This is the Life: Long weekend offers opportunities to be grateful

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A wander around Canada Day festivities on Monday served yet another opportunity to feel grateful about this community and our country. Even the sadness that accompanied news of the enormous property damage caused by floods in Alberta was balanced by the knowledge that residents and government services are working to restore their homes and communities.

On Monday afternoon I drove out to Wynndel, primarily to check out the art shows. I didn’t expect to be invited to sit down for tea with the “Queen” (a.k.a. Penny, perhaps now to be known as “Ha’penny”, A.P. Anderson).  The brilliant imagination of artist Sandy Kunze, and the legwork of her henchman, Bruce Johnston, was in evidence throughout Wynndel Hall.

Upstairs was a fantastic, perfectly lit, display of pictures and sculptures by two artists, hung and arranged amid a series of scaffolds. The industrial look served works by Canadian artists Sandra Grace Storey and Randall Finnerty. People who were away for the weekend didn’t have to miss the show — the O Canada Art Festival was moved to the Ingham Arts and Culture Centre on Tuesday.

Downstairs, artists from B.C. and Idaho were represented in a beautiful display, once again serving as a reminder of what a vibrant cultural community we enjoy. And there, in a parlour setting fit for a queen, sat Anderson, looking and acting suitably regal, if perhaps just a tad younger than Elizabeth II. On the previous day, she had arrived in a gleaming red antique car and entered the hall under the watchful eyes of two appropriately attired security personnel. Only in Wynndel!

Later, I headed down to Creston and District Community Complex, my primary motivation being the dinner promised by members of the Lower Kootenay Band. My plate laden with a large chunk of fileted salmon, corn on the cob, rice and traditional fry bread, I sat down to enjoy it in the company of RCMP Staff Sgt. Bob Gollan and his wife Mary. We chatted and worked our way through the best $10 meal I’ve had in a long time.

Later in the evening, I sat at home, our home affording a perfect view of a spectacular fireworks display. My thoughts went back to earlier in the weekend. On Friday afternoon, we drove to the Sweetwater residential and recreation development on Koocanusa to meet with our son’s extended family and celebrate the fourth birthday of our first grandchild. Ryan, an RCMP constable who spends most of his time tracking down major drug traffickers and producers in and around Calgary, has been working 12-hour shifts doing general policing duties in High River. Pictures don’t do it justice, he said. You have to see the destruction caused by the flood to understand just how devastated the town is, with hundreds of homes fated to be torn down, damaged beyond repair.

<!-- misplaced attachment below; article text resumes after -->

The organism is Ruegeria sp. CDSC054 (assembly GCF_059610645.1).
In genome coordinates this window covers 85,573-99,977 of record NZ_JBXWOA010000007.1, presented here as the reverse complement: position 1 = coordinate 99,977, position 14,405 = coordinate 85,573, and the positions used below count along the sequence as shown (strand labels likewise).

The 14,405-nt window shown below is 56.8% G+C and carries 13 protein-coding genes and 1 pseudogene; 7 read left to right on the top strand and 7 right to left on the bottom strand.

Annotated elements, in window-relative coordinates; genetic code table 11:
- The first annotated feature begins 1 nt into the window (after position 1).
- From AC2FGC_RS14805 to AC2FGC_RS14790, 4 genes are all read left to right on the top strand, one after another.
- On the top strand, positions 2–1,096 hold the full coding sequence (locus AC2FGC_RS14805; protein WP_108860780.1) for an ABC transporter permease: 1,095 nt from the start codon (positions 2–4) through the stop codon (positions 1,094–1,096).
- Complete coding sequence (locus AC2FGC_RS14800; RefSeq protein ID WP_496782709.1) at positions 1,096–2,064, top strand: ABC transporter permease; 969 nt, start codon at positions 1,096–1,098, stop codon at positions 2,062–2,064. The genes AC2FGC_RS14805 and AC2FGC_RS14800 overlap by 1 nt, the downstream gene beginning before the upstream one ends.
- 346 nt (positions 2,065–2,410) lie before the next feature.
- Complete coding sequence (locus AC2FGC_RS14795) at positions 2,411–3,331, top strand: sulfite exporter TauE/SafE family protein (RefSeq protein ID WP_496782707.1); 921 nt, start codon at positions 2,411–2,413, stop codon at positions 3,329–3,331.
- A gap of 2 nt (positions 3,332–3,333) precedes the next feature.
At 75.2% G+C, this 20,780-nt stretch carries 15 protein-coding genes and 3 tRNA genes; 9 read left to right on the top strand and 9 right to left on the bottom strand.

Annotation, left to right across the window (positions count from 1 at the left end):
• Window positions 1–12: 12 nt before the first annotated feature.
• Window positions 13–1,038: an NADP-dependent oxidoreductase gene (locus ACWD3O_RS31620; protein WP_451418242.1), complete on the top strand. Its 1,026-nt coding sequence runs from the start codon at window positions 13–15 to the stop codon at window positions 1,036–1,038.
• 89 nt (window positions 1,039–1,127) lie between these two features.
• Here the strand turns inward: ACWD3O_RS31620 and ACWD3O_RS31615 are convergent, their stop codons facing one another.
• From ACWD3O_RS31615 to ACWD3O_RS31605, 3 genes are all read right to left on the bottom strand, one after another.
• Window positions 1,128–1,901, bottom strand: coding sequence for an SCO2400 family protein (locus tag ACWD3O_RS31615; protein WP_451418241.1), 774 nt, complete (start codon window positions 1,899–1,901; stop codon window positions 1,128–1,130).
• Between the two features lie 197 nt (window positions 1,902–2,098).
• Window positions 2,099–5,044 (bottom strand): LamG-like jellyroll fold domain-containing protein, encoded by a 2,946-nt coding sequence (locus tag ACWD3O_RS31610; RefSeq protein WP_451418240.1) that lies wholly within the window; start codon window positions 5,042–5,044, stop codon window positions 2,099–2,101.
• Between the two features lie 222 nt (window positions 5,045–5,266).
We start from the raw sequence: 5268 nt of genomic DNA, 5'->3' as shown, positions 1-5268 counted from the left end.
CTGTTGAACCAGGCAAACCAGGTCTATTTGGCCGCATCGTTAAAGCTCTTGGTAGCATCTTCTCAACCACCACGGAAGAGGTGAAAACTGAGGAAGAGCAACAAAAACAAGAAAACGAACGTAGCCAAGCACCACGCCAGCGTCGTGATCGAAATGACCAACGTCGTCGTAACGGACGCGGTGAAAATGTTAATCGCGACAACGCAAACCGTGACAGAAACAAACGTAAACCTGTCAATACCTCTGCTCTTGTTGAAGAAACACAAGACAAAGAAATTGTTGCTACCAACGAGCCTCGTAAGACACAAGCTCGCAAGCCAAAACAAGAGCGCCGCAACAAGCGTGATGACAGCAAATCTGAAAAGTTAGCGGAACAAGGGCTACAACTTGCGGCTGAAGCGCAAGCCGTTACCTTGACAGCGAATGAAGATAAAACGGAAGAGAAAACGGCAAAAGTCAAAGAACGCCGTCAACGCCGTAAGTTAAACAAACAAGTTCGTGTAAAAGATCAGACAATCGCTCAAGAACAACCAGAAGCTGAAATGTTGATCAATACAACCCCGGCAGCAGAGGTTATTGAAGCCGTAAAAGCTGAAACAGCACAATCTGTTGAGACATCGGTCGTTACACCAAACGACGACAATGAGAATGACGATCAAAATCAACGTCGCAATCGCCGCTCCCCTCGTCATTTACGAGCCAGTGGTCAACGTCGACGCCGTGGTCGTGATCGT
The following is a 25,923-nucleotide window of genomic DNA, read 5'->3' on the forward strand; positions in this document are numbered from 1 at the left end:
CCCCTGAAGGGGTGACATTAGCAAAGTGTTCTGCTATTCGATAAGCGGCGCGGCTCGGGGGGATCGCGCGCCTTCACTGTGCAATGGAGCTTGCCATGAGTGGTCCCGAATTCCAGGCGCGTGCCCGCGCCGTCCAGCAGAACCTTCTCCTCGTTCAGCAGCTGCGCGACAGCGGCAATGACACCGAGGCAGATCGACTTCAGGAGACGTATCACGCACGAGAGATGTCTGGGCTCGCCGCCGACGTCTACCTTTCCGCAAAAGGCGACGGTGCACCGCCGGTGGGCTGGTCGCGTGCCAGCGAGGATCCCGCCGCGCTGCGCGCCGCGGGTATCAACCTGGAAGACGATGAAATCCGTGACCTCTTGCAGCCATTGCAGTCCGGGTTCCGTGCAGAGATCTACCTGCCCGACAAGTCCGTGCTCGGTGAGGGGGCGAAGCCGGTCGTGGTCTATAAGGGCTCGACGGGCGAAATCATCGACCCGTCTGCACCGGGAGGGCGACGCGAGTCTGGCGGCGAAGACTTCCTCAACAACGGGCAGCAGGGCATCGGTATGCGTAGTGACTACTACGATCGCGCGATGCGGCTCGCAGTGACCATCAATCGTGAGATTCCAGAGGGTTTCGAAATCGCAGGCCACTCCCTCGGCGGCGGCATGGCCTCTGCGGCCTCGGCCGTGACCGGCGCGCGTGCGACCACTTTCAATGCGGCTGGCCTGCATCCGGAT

It’s impossible to imagine what it must be like to know that one’s home and possessions have been destroyed, and to face uncertainly about just how much help might be available to rebuild homes that are not covered under most insurance policies. Making mortgage payments on a house that is no longer habitable and wondering about whether to rebuild on property you own, but is now without a doubt in a hazardous flood-prone area, must be frightening and depressing.

At the same time, though, we take solace in knowing that of all the countries in the world, there are few that offer a better opportunity to recover.

As someone who grew up in Calgary, and who has friends and family throughout the city, I felt a sense of elation when I saw a post pop up on Facebook, a simple statement from the Calgary Stampede. “Come hell or high water.” What better message to a city that faces enormous challenges as it restores and rebuilds infrastructure, businesses and residences in a large area, all the while keeping the rest of the city functioning.

The few negative stories about bad behavior, like the clown who was charging $20 for a bag of ice in his little liquor store, were far outweighed by those who simply rolled up their sleeves, pulled on gum boots or hip waders and ventured out to help others in need. It’s the Canadian — no, let’s say predominantly human, way.

Lorne Eckersley is the publisher of the Creston Valley Advance.